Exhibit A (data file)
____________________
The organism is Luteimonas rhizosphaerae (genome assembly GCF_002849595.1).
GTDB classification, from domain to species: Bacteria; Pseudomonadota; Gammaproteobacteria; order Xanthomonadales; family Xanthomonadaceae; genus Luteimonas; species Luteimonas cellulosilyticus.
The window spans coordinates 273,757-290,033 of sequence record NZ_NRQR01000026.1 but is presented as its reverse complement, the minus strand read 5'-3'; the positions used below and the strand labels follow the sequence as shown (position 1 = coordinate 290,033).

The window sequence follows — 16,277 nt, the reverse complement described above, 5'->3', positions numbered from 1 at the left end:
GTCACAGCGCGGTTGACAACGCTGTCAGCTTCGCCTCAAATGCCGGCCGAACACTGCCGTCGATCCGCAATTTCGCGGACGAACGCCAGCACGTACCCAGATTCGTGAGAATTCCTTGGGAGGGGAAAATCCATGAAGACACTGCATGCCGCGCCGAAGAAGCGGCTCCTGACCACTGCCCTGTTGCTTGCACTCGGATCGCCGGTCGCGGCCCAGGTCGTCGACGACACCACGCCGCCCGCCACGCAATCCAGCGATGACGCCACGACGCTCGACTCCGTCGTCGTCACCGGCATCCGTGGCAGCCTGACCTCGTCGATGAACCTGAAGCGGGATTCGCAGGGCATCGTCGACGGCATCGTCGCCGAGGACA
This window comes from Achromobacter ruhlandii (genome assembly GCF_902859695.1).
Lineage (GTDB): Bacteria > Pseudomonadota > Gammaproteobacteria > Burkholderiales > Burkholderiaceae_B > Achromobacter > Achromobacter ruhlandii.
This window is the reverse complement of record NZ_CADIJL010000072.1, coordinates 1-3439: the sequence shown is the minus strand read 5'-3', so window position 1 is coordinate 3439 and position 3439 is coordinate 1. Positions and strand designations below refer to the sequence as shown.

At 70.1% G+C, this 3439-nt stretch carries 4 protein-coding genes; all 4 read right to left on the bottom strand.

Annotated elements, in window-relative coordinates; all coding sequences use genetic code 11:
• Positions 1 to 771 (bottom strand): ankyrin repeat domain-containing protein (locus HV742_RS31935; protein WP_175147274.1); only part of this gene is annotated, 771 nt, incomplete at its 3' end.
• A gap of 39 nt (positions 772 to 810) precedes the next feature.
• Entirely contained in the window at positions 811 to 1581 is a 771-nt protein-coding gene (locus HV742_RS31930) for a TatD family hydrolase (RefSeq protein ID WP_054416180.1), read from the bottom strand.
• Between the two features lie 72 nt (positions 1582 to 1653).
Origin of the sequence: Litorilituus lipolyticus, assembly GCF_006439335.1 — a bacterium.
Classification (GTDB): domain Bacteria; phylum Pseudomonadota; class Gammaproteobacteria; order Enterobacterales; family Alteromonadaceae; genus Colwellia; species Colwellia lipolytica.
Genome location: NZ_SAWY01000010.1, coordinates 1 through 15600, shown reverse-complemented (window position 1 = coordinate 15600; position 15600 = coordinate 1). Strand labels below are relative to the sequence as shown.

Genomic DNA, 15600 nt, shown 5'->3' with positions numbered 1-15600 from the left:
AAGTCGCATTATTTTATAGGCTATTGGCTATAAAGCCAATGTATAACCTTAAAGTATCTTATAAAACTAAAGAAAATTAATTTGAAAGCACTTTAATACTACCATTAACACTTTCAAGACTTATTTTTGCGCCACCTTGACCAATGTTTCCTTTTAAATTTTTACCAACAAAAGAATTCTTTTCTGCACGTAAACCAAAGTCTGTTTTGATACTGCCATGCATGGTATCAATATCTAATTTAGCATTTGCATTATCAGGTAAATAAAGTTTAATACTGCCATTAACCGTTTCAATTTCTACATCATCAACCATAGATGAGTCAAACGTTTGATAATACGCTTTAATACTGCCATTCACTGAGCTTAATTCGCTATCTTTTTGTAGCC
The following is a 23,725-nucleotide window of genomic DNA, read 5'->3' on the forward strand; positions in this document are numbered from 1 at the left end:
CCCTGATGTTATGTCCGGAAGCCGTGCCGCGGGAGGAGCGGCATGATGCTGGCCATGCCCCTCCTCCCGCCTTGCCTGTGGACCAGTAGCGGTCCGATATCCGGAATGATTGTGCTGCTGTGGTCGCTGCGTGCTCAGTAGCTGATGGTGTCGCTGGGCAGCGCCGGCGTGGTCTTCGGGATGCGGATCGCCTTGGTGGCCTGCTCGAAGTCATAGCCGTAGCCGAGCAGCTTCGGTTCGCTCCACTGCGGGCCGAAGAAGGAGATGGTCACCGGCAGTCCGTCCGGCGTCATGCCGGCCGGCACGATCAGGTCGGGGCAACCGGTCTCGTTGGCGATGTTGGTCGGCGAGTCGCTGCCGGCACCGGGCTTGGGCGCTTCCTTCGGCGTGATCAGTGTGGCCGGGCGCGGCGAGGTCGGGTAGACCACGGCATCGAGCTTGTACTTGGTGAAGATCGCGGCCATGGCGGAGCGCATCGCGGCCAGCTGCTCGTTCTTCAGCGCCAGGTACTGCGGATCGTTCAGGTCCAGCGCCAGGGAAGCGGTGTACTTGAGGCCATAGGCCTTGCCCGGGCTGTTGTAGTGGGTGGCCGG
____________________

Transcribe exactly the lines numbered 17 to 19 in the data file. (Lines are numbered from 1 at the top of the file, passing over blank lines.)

Genome location: NZ_SAWY01000010.1, coordinates 1 through 15600, shown reverse-complemented (window position 1 = coordinate 15600; position 15600 = coordinate 1). Strand labels below are relative to the sequence as shown.

Genomic DNA, 15600 nt, shown 5'->3' with positions numbered 1-15600 from the left:
AAGTCGCATTATTTTATAGGCTATTGGCTATAAAGCCAATGTATAACCTTAAAGTATCTTATAAAACTAAAGAAAATTAATTTGAAAGCACTTTAATACTACCATTAACACTTTCAAGACTTATTTTTGCGCCACCTTGACCAATGTTTCCTTTTAAATTTTTACCAACAAAAGAATTCTTTTCTGCACGTAAACCAAAGTCTGTTTTGATACTGCCATGCATGGTATCAATATCTAATTTAGCATTTGCATTATCAGGTAAATAAAGTTTAATACTGCCATTAACCGTTTCAATTTCTACATCATCAACCATAGATGAGTCAAACGTTTGATAATACGCTTTAATACTGCCATTCACTGAGCTTAATTCGCTATCTTTTTGTAGCC